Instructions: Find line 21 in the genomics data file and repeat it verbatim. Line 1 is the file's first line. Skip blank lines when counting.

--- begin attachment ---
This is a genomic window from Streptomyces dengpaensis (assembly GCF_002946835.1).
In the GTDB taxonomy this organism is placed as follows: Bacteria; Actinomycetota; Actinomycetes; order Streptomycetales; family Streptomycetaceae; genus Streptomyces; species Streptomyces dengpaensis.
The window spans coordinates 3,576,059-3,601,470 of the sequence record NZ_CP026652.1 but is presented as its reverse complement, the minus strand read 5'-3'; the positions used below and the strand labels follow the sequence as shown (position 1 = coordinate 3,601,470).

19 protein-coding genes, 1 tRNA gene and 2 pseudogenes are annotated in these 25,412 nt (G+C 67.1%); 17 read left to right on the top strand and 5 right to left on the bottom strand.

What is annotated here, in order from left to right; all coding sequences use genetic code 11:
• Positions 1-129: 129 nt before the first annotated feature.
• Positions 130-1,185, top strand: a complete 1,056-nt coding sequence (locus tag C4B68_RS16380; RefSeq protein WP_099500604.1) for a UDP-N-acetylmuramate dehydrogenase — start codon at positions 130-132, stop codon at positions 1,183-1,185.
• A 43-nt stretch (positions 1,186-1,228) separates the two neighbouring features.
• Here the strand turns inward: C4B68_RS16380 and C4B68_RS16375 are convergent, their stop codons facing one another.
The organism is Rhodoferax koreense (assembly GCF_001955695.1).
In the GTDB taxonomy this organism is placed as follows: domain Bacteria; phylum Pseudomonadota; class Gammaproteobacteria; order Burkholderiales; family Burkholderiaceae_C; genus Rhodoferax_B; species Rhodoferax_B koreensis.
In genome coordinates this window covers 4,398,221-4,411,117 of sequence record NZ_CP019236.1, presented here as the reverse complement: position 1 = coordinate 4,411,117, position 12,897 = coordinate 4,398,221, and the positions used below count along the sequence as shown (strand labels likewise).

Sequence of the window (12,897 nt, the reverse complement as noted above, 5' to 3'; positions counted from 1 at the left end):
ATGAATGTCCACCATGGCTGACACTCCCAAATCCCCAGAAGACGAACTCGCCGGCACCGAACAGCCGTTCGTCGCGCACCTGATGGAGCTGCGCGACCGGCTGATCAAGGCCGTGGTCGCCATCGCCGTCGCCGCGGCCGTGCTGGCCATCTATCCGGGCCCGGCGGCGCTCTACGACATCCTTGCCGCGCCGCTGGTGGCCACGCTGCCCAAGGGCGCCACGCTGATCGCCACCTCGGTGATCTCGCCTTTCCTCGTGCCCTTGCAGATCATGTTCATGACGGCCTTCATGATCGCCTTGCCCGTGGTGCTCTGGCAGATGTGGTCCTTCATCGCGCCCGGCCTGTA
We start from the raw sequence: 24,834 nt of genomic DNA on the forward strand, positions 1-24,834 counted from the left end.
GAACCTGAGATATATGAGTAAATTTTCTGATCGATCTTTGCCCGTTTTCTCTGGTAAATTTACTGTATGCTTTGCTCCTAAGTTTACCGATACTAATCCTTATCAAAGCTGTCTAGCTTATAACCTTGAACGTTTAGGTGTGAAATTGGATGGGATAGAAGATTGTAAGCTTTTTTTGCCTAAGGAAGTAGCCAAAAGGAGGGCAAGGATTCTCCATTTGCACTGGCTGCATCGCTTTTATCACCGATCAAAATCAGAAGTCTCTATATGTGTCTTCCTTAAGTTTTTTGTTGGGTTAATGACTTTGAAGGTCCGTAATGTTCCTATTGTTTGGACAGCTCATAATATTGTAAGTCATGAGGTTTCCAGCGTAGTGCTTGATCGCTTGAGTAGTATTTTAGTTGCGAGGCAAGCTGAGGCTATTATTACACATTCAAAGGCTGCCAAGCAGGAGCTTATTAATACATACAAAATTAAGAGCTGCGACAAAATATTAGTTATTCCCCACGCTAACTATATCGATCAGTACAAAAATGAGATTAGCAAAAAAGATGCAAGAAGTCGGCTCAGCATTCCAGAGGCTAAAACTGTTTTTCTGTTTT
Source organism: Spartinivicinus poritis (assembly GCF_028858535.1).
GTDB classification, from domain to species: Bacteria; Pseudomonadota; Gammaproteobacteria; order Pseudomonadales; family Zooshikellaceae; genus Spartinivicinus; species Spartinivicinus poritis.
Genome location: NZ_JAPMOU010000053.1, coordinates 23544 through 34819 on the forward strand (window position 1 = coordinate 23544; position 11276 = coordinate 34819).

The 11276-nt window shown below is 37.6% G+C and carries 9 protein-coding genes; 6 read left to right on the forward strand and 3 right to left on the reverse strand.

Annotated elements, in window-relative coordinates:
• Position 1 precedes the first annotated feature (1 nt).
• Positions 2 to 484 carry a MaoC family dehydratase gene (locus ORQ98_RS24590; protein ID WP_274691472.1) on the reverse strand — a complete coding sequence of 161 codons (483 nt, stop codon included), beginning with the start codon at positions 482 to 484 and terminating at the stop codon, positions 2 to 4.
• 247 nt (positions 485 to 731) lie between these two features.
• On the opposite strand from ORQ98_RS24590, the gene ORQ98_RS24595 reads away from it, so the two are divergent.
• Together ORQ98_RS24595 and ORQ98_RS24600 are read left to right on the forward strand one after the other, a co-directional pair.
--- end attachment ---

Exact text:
Annotated elements, in window-relative coordinates: